During the final two hours of the show, George Noory, who was broadcasting live from WMAL-AM in Washington D.C., hosted Open Lines and offered a 'mad moment' line for people who wanted to share occasions in their lives when they just lost it. One caller recalled the enormous anger he felt after being shot in the back of the head with a pellet gun. Steve, an ordained minister from eastern Canada, remembered the time he raged against one of his troublesome parishioners, causing him to turn tail and run away.
Tim, a steel mill worker from Cleveland, Ohio, said he snapped one day at work and yelled at his irritable shift supervisor. Tim was warned that if he ever did that again, he would be asked to leave. Richard in Indiana, who suffered from Polio as a child, said bullies would unlock the brace he wore and cause him to fall down. When he could take no more of their shenanigans, Richard let two of the bullies have it by striking them with his crutches. According to Richard, he was able to knock one bully down entirely, and took the wind out of the other one.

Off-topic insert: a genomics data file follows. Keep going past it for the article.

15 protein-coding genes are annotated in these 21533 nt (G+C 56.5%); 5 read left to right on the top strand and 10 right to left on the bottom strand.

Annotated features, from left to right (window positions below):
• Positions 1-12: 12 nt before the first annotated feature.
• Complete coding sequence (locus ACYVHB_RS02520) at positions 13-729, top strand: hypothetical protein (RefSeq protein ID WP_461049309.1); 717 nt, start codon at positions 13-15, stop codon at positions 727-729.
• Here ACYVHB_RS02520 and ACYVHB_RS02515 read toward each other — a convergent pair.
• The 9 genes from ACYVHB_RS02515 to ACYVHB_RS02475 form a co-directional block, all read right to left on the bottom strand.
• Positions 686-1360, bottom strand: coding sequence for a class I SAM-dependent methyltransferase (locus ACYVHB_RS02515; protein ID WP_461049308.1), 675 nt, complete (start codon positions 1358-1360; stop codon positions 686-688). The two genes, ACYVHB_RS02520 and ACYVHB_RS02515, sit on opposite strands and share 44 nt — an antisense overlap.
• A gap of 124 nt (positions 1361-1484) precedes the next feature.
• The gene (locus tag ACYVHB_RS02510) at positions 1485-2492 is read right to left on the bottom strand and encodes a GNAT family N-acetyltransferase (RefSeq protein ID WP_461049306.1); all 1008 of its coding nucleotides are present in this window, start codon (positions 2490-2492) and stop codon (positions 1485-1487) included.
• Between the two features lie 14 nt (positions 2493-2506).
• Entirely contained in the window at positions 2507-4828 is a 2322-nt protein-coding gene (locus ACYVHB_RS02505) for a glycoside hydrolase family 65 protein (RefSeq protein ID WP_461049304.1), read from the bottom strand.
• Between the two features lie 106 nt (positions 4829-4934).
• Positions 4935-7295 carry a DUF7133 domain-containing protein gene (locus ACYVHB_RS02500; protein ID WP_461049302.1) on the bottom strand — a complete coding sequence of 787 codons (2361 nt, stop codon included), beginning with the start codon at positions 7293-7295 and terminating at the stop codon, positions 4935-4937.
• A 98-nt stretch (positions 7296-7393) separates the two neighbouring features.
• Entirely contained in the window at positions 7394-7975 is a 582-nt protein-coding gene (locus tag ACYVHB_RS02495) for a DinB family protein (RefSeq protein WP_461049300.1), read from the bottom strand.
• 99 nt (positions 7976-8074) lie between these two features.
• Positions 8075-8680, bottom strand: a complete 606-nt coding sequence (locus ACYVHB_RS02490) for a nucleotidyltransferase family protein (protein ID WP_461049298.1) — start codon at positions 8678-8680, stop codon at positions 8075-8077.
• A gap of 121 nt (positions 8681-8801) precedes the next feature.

A couple callers phoned in to tell George about the Fish Carburetor, a supposed high-mileage carburetor manufactured in Daytona Beach, Florida during the '40s and '50s. According to mikebrownsolutions.com, the Fish Carburetor averaged 20 percent better gas mileage, 30% more horsepower, and could run on a variety of fuels with no internal modifications. Another caller claimed to have designed an engine that does not require fuel to run. George put him in touch with Richard C. Hoagland, who will report on any further developments with the fuel-less engine (if there are any).
Human RFID Chipping
In the first half of the program, Katherine Albrecht, founder of CASPIAN, and consumer privacy expert Liz McIntyre discussed Radio Frequency Identification (RFID) chips and a recent announcement by Scott Silverman, Chairman of the Board of VeriChip Corporation, who said he wants to use his company's subcutaneous human tracking device (photos) to identify immigrants and guest workers. Albrecht and McIntyre warned that implanting RFID chips into any specific group of people would eventually lead to an expansion in human chipping that could, ultimately, include everyone.
They also reported that a Cincinnati-based video surveillance company has asked its employees to get RFID implants in order to access its secure data center. So far at least two CityWatcher employees have been injected with VeriChip's RFID tag, they explained.